tips-for-better-sleep

Who doesn't love the feeling of a good night’s kip?

Yet, many of us complain either of not getting ENOUGH sleep or good enough QUALITY of sleep to have us springing out of bed like a child on Christmas morning, ready to take on the day.

While sleep is far too complex a topic to sum up in numbers only, being aware of some of the basic statistics about sleep can help you to grasp just how prevalent a problem sleep deprivation is, and how a lack of Z’s can have a much wider impact on your health than you may expect.

the stats

  • Approximately 10-30% of adults struggle with ‘chronic insomnia’, rising to 30-48% in older adults
  • Women are 40% more likely to experience chronic sleep deprivation relative to their male counterparts
  • 5 million Brits routinely have less than 5 hours of sleep per night
  • Over £40 billion is lost to the economy annually due to sleep deprivation
  • In a 2007 study of 10,000 people, those with insomnia were five times as likely to develop depression as those without.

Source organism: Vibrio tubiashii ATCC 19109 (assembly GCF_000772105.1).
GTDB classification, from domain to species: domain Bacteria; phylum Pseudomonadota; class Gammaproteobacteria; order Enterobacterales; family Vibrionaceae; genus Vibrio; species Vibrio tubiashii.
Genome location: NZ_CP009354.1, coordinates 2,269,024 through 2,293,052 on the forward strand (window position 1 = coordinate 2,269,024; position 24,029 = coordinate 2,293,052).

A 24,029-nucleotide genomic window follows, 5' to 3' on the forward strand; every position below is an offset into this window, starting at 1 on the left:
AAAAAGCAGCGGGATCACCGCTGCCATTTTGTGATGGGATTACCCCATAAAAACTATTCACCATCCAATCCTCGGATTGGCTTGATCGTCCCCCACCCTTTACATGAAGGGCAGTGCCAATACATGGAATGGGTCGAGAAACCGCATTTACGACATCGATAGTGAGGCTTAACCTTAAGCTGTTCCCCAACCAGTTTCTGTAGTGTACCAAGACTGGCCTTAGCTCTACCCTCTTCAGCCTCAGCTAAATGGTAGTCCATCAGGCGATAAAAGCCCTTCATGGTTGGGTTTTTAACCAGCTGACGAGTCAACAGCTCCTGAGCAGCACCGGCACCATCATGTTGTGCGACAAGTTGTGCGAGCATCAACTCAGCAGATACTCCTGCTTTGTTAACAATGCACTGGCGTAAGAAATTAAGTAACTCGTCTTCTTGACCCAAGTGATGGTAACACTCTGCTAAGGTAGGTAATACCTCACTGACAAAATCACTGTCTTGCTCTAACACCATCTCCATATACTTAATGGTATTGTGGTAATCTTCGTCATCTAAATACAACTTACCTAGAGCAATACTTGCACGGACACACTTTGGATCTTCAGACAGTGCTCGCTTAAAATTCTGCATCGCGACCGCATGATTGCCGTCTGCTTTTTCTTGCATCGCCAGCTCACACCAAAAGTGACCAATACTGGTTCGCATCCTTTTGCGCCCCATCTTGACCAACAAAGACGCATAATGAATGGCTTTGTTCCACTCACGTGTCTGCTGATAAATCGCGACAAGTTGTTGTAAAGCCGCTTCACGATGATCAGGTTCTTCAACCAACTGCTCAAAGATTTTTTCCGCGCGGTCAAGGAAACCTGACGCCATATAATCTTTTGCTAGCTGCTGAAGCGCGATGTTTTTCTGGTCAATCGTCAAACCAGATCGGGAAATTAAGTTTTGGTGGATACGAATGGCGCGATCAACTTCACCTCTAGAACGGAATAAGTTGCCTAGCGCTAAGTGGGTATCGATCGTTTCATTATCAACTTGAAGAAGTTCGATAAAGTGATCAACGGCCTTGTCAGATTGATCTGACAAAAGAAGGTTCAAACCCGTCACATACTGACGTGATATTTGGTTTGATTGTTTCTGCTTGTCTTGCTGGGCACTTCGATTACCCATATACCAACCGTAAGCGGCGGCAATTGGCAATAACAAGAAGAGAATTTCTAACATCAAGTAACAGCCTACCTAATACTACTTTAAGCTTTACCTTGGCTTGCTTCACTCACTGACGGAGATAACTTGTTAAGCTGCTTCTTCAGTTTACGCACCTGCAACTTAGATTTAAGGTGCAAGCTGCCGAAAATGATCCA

• According to a 2004 study, people who sleep less than six hours a day were almost 30 percent more likely to become obese  than those who slept seven to nine hours.

WHY IS SLEEP SO IMPORTANT?

Other than feeling energised and well rested, sleep is CRUCIAL for a number of our bodily processes, including ‘cognitive processing’ (the organising and retaining information), hormonal rebalancing and growth and repair, to name a few.

As physios, we are primarily interested in a hormone called ‘growth hormone’, which gets released into the blood stream during REM (Rapid Eye Movement) sleep to help repair soft tissue structures all around the body. Routine disruption to your sleep cycle therefore, doesn’t just leave you feeling dog-tired; it can also have a significant impact how well you heal from injury, and can adversely affect subsequent pain levels.

WHAT IS GOOD ‘QUALITY’ SLEEP?

The recommended number of sleep hours for the average adult is 7-9 hours, but why is this so universal?

Sleep as a process can be broken down into 4 key stages, with a whole cycle taking approximately 4 hours to complete. For optimal sleep, it is recognised that most people need to complete 2 full sleep cycles per night, ideally undisturbed!

When we consider 3am trips to the bathroom, snoring partners, pets in the bed, late night working, and too much caffeine, that earlier statistic doesn’t appear to be so shocking now does it?

So what can you do to set yourself up for sleep success?...

 

TOP 5 TIPS FOR A GREAT SLEEP

To set yourself up for a great night sleep, it’s best to think of easy and manageable changes you can make immediately to help your tune into your body and brain clock.

  1. Set a firm time for sleep and for waking